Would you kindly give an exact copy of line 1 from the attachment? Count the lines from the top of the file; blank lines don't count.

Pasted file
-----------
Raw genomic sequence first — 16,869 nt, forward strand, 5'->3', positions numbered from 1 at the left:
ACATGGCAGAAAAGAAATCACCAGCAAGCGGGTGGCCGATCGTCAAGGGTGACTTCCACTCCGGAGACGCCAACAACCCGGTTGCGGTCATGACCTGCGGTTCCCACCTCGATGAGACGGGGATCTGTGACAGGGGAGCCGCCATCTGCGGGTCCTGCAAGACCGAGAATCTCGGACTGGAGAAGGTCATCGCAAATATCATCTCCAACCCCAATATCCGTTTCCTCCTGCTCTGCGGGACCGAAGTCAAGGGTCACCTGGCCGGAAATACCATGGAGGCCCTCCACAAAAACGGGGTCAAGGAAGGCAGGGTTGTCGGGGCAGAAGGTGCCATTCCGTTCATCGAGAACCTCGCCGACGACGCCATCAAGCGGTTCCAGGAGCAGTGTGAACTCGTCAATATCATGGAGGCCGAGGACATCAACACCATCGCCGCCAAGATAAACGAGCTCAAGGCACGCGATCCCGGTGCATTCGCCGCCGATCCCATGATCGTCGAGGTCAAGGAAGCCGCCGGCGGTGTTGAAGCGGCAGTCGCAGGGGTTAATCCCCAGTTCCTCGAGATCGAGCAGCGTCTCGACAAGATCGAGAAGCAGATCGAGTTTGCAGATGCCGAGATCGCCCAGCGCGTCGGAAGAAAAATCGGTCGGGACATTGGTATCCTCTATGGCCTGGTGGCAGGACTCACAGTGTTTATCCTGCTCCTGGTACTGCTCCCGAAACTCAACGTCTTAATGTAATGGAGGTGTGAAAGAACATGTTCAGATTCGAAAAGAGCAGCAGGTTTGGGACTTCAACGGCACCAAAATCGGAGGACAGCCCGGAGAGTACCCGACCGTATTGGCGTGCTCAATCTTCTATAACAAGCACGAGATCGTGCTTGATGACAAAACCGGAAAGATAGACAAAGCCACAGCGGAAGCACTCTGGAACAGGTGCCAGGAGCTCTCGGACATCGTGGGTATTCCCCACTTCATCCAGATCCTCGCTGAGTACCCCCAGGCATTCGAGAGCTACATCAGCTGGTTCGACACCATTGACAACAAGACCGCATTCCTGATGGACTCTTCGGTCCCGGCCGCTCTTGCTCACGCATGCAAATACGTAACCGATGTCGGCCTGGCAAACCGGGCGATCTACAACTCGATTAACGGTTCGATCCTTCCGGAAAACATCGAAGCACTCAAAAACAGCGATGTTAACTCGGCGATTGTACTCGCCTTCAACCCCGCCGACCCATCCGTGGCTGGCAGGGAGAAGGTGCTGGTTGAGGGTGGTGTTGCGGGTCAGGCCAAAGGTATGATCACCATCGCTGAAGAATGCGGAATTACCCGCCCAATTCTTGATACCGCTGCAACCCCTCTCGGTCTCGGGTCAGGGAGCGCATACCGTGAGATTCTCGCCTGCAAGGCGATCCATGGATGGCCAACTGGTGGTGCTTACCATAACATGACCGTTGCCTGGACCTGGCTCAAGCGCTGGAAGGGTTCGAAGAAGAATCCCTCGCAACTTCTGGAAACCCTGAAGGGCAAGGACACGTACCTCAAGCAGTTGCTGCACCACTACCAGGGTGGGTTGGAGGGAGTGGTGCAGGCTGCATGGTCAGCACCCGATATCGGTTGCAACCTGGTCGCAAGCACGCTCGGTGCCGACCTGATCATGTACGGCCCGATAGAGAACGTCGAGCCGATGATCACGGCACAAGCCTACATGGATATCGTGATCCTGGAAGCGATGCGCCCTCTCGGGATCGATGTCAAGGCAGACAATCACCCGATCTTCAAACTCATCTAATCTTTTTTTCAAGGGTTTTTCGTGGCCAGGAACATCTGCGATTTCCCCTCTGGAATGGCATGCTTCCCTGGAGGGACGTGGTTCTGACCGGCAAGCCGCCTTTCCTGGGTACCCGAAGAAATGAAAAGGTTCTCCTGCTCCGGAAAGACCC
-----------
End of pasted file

Raw genomic sequence first — 16,869 nt, forward strand, 5'->3', positions numbered from 1 at the left: